Tuesday, March 12, 2013

Proposed TX Laws Mirrors Parts of AZ-SB1070

Greg Bonnen of League City
(Courtesy of Texas House of Representatives,
Public Domain)
Matt Krause of Fort Worth
(Courtesy of Texas House of Representatives,
Public Domain)

 Fort Worth area representative Matt Krause introduced a bill to the Texas legislature that mirrors part of Arizona's controversial SB1070. The majority of SB1070 was upheld by the US Supreme Court this past summer. Texas, another state plagued with illegal immigrants, is joining Arizona in bolstering its enforcement of federal immigration laws.

Krause's proposed bill mandates that any state, county, or municipal law enforcement officer check the immigration status of anyone detained whose citizenship cannot be immediately determined. H.B. 2187 dictates that the arresting agency conduct checks through the federal Immigration and Customs Enforcement's database that is maintained by the Department of Homeland Security.

If the detainee is found to be in violation of immigration law, the arresting agency must present that evidence to a judge before a bond or bail hearing takes place. In addition, the detainees are then to be transferred to ICE or the US Border Patrol for processing, per federal policy.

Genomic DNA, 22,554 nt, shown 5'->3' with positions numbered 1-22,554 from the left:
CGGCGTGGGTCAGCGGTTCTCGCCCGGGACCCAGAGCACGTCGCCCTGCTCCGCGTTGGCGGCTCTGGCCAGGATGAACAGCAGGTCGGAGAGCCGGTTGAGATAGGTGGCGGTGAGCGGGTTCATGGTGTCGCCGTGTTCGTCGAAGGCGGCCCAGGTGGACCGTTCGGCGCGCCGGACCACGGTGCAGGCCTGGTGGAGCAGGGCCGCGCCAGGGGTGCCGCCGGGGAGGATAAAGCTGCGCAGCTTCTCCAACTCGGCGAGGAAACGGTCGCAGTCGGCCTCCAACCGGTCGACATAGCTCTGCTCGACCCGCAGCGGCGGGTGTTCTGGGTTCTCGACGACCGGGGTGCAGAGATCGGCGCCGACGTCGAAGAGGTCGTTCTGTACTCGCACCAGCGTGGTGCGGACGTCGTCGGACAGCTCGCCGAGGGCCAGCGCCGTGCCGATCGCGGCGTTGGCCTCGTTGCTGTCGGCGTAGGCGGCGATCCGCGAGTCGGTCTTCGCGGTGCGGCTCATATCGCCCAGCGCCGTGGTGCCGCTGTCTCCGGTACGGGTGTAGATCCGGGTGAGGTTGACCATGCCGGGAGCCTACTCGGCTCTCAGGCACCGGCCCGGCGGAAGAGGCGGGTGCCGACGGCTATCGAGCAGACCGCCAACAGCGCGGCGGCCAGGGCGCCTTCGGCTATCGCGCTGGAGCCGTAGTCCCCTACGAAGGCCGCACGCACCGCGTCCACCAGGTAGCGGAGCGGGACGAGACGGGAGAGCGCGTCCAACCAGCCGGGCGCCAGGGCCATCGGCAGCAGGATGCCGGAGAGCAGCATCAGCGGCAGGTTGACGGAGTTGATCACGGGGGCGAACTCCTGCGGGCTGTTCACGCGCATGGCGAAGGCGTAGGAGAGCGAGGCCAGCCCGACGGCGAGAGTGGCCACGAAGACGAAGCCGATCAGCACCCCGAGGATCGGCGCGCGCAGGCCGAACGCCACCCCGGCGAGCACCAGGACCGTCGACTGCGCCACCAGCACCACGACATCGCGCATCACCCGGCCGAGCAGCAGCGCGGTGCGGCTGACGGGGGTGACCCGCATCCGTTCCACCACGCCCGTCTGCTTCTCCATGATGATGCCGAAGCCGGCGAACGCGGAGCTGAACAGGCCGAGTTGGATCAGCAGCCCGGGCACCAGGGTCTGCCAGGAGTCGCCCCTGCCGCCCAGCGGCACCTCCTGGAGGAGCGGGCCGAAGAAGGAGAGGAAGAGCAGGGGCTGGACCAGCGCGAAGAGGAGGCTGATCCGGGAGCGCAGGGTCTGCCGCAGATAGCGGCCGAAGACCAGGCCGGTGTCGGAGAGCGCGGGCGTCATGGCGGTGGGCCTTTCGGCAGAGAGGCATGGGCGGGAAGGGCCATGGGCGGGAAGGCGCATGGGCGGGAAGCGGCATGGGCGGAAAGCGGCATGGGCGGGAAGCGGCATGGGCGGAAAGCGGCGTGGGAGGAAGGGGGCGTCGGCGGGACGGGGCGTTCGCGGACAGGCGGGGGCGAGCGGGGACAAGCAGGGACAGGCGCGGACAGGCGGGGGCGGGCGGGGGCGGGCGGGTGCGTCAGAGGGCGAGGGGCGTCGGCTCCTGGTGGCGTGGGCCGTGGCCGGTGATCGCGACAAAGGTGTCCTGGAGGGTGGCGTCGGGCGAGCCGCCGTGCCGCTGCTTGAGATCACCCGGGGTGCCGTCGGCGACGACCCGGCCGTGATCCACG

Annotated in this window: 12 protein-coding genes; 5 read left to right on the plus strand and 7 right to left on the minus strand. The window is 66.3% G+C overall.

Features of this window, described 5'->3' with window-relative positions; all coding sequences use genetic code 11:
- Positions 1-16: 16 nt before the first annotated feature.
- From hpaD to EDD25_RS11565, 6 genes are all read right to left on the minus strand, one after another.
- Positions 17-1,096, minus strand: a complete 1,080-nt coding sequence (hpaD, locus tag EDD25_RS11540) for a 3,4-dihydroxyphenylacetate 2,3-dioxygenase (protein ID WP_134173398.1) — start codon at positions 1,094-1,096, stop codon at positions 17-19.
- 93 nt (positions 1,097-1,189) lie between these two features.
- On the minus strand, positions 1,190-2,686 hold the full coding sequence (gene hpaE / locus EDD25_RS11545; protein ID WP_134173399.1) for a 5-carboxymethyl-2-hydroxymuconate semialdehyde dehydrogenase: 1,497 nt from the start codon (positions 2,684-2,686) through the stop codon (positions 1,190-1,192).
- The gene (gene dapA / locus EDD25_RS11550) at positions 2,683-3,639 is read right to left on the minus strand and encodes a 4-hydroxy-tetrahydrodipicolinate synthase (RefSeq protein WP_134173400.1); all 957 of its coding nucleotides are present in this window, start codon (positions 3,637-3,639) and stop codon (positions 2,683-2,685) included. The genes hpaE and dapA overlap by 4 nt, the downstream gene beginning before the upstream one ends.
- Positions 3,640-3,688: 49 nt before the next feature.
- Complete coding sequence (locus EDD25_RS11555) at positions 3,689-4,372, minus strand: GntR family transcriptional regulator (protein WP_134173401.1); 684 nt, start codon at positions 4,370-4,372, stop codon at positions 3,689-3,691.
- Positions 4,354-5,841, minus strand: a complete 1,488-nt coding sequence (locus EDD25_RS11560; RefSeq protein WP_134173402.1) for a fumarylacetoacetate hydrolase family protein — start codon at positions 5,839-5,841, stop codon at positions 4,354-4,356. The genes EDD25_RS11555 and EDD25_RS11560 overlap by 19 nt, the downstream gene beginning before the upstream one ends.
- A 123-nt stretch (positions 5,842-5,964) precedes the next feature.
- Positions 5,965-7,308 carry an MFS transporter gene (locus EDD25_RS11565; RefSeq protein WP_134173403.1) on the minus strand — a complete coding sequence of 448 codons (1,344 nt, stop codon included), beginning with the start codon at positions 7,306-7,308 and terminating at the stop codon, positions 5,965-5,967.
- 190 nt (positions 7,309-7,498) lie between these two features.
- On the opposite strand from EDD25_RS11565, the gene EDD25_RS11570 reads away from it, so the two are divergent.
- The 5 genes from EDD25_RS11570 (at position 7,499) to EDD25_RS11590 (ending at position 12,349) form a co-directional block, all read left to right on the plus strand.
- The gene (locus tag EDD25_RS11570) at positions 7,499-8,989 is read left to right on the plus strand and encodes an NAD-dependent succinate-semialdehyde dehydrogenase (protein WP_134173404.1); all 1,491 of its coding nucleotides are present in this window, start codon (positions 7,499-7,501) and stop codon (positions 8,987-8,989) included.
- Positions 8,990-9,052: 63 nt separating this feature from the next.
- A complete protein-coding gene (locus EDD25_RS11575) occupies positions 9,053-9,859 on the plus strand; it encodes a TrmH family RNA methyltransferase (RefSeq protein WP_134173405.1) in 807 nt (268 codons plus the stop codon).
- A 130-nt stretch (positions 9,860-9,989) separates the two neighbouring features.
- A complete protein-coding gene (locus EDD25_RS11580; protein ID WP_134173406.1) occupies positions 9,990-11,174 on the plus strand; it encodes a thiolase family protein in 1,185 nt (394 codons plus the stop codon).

In another proposed bill, Greg Bonnen of Austin introduced H.B. 2301. H.B. 2301 will require all employers in Texas to use the E-Verify or similar system to determine the immigration status and employment eligibility of current employees and potential new hires. This law expands the E-Verify mandate to all government agencies and contractors operating within Texas, to include those contracting with the federal government and federal agencies.

Furthermore, this bill clarifies the status of so-labeled "independent contractors". It states that the employing company must still perform E-Verify checks on any contracted personnel performing services, be they "independent", "sub-contractors", or a contracted business. This includes any business performing interstate services, if they employ personnel or perform services within the state of Texas.

As reported last week, Texas SCR 6 is making its way through the legislative process. It has been placed on the Senate's "Intent" calender for March 12, 2013 and may see a vote on Wednesday, March 13,2013. If passed, the resolution will forward a demand to the US Government to reimburse Texas for expenses it incurred enforcing immigration and securing the international border with Mexico.

Since Arizona passed AZ-SB1070, several states, including Texas, have adopted similar laws. The US Supreme Court's decision that upheld the majority of that law has bolstered many states, especially border states, to better enforce federal laws that the federal government seems ill-equipped or otherwise neglects to adequately enforce.